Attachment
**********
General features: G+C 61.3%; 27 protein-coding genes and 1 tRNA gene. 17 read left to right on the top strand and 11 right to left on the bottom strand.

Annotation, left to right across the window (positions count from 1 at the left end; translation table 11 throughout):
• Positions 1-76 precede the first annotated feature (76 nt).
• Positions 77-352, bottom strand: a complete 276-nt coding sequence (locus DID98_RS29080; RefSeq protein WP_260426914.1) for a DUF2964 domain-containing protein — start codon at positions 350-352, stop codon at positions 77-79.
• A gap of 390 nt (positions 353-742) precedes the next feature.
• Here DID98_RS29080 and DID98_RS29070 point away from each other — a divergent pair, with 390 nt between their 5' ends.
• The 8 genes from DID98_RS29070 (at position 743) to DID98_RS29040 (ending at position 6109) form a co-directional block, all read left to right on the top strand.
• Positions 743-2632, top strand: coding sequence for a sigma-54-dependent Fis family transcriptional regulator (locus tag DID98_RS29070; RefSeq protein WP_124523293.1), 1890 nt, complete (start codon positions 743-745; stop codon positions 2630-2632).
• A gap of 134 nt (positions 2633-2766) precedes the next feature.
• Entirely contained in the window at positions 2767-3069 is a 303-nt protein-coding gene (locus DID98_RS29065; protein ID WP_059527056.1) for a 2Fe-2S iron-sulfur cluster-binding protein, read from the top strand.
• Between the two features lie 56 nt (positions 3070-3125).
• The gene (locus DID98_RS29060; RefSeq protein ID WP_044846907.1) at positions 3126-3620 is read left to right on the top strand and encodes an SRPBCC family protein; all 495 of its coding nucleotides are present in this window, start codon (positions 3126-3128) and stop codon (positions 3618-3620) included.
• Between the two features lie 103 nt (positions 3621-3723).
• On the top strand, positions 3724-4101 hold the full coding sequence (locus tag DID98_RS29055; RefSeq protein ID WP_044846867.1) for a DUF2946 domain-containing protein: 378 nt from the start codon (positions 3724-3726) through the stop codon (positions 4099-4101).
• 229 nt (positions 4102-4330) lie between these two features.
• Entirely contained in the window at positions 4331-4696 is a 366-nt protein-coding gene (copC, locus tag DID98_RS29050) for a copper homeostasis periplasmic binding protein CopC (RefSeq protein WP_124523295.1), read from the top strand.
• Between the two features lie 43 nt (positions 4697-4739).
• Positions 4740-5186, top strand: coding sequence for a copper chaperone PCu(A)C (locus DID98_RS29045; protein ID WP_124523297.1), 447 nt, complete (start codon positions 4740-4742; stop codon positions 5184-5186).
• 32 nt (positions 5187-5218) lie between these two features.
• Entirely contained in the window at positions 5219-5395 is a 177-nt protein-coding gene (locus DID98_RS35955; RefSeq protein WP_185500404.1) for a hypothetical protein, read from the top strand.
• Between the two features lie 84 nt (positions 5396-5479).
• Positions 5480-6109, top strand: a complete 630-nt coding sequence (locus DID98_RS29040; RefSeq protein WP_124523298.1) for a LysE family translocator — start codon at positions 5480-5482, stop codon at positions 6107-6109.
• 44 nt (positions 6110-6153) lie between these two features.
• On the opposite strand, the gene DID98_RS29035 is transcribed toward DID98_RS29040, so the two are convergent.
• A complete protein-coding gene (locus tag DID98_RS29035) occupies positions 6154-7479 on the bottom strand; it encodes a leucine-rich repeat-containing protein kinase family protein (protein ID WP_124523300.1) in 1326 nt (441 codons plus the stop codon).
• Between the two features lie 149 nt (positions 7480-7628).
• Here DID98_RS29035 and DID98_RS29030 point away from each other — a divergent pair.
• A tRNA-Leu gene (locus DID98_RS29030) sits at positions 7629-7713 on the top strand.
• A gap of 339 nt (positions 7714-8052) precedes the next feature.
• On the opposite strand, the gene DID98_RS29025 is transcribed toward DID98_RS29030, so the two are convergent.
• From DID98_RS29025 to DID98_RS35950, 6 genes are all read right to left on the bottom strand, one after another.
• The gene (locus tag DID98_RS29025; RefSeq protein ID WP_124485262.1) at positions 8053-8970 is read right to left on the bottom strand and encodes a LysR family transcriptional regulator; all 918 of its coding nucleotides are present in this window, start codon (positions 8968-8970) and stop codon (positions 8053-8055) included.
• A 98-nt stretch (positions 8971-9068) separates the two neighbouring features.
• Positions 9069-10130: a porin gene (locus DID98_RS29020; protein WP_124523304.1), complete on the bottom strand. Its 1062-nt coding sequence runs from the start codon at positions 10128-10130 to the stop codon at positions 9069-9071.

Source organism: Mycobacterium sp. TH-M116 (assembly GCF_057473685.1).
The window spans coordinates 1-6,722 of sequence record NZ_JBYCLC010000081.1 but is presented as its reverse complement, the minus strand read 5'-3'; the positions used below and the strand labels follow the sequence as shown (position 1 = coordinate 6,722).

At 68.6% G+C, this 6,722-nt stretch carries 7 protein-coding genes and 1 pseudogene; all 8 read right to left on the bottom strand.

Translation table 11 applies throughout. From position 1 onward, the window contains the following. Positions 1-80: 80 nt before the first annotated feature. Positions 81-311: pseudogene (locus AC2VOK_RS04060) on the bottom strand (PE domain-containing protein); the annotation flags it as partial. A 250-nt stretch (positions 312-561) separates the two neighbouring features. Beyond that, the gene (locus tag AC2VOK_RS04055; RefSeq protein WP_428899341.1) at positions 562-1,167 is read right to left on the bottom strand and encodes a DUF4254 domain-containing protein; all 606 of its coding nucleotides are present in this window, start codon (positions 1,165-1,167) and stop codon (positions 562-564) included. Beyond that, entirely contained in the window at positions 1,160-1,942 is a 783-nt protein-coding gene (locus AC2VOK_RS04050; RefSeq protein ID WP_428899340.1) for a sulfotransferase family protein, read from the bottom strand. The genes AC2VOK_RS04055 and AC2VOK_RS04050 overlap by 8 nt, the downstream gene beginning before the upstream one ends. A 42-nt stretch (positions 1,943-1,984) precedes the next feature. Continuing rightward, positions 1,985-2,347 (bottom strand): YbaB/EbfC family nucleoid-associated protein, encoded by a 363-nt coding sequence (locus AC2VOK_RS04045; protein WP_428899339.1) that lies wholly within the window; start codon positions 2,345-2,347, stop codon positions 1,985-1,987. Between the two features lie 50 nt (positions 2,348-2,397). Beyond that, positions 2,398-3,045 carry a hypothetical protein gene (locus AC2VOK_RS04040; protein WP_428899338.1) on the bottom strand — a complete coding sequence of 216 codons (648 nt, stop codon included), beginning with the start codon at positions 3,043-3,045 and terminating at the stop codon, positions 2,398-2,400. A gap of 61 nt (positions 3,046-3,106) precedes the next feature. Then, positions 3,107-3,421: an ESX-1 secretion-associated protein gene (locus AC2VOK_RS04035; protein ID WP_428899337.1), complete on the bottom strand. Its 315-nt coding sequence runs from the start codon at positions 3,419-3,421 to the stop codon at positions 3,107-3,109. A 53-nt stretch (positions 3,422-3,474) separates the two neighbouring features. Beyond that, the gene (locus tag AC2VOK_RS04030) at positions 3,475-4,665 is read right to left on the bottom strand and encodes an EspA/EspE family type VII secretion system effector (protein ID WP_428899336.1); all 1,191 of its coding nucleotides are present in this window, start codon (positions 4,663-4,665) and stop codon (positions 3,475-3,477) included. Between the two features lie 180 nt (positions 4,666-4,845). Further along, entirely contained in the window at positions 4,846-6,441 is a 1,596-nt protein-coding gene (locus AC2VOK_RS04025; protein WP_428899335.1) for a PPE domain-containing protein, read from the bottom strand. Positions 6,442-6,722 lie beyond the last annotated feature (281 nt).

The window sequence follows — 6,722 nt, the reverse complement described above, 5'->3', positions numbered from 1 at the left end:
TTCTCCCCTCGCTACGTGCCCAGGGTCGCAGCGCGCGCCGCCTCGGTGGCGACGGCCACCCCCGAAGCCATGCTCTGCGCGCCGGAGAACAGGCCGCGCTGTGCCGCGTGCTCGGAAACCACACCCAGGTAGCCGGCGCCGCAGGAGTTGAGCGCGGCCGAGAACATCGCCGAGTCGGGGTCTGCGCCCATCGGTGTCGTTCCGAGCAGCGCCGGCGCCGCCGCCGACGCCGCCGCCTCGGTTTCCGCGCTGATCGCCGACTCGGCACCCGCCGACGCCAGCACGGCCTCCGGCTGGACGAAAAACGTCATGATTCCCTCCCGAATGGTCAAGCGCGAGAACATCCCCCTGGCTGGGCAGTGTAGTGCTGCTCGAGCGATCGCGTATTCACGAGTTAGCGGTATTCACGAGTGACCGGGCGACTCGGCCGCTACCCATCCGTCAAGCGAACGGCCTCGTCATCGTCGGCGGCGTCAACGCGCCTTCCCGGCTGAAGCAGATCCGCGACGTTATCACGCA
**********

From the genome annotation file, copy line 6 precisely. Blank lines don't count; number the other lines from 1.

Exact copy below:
• Here DID98_RS29080 and DID98_RS29070 point away from each other — a divergent pair, with 390 nt between their 5' ends.